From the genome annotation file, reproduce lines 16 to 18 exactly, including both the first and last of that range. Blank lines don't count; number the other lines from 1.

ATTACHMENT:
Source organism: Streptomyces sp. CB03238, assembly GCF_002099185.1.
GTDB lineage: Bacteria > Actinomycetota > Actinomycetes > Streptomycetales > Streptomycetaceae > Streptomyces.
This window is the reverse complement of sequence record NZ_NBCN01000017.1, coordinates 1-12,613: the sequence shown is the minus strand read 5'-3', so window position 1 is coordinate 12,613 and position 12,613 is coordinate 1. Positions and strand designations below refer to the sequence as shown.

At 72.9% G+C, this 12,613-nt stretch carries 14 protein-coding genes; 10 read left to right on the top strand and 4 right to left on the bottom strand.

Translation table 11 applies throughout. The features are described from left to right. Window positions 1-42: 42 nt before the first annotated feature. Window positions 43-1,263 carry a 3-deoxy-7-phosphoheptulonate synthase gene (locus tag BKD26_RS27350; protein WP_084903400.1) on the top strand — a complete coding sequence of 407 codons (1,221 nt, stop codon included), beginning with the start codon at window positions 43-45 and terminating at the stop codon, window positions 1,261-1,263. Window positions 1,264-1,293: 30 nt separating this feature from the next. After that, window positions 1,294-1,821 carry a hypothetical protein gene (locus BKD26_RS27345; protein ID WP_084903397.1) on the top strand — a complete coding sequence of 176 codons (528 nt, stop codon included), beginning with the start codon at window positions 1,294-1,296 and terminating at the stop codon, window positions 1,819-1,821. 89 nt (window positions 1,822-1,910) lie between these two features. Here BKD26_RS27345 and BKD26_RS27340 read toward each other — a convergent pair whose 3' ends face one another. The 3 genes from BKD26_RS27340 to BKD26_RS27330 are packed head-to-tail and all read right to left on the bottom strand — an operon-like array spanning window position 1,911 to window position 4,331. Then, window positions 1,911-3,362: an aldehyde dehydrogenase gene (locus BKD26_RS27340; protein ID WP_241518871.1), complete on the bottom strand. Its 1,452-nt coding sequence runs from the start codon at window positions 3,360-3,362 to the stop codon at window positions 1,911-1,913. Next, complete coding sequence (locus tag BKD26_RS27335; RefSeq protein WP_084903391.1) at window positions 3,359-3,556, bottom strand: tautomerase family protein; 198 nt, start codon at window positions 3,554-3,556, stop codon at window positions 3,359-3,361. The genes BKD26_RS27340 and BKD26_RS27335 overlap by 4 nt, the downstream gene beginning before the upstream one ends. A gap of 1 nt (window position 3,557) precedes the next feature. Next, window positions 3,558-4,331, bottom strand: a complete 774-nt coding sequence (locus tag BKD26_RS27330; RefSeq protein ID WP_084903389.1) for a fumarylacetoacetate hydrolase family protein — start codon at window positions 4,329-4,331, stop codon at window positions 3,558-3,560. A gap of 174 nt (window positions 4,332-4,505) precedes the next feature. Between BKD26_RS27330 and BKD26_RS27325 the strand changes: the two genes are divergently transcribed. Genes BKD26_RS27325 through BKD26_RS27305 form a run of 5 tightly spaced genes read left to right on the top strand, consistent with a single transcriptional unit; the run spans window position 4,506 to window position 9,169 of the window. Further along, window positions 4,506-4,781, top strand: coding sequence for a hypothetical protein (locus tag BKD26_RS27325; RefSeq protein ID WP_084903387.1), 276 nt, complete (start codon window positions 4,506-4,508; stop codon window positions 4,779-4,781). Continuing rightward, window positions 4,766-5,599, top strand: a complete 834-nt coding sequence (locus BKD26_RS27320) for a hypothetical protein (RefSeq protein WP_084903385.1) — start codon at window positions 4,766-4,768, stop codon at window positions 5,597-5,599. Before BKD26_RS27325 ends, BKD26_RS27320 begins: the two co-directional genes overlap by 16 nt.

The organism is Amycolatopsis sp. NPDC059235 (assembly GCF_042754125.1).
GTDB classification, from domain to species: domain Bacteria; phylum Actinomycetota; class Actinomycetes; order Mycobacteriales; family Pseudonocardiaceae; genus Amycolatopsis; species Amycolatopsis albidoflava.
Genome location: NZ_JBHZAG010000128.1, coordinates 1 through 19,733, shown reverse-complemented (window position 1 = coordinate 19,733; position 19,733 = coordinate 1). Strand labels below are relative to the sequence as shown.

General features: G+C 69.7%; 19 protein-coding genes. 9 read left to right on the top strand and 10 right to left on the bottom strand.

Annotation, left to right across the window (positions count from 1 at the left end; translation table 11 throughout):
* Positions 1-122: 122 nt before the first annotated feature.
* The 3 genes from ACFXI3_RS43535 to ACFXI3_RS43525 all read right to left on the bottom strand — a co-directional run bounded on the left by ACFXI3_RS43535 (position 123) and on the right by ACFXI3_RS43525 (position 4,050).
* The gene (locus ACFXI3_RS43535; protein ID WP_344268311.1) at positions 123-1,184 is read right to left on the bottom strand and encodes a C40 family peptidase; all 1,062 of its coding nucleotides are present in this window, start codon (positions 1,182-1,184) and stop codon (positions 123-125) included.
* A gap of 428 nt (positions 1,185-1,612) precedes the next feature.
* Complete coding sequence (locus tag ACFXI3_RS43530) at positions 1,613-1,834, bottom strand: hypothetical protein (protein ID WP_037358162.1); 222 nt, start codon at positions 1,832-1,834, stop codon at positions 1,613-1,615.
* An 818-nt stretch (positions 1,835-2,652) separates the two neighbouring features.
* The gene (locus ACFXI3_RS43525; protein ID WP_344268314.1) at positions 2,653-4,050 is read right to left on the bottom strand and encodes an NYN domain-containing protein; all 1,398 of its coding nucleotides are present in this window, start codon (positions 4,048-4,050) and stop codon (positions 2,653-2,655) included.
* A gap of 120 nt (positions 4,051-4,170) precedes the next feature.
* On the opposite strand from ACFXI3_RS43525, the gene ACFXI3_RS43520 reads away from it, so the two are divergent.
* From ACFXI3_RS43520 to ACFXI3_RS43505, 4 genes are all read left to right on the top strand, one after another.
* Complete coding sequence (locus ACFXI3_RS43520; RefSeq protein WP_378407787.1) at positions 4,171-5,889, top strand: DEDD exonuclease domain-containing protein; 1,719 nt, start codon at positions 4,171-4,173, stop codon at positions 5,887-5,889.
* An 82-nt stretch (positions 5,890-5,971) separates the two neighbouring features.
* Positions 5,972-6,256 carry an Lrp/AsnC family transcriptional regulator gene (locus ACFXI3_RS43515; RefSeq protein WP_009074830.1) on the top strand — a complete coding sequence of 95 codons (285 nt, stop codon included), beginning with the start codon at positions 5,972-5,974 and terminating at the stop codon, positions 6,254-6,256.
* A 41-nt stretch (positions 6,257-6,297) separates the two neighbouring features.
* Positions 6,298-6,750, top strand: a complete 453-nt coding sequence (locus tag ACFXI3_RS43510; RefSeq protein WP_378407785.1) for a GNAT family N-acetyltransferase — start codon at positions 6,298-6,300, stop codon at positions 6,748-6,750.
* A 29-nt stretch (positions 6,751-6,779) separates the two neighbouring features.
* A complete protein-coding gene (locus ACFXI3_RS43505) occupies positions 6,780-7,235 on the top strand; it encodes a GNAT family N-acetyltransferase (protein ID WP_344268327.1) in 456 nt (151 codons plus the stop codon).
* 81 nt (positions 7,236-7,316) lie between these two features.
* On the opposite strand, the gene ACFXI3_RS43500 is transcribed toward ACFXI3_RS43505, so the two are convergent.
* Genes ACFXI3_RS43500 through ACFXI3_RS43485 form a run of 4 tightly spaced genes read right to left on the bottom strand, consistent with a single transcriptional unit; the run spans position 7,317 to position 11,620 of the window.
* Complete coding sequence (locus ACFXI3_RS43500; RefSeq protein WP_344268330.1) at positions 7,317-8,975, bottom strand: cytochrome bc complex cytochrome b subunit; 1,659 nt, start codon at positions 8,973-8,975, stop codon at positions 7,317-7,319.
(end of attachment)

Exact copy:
* An 818-nt stretch (positions 1,835-2,652) separates the two neighbouring features.
* The gene (locus ACFXI3_RS43525; protein ID WP_344268314.1) at positions 2,653-4,050 is read right to left on the bottom strand and encodes an NYN domain-containing protein; all 1,398 of its coding nucleotides are present in this window, start codon (positions 4,048-4,050) and stop codon (positions 2,653-2,655) included.
* A gap of 120 nt (positions 4,051-4,170) precedes the next feature.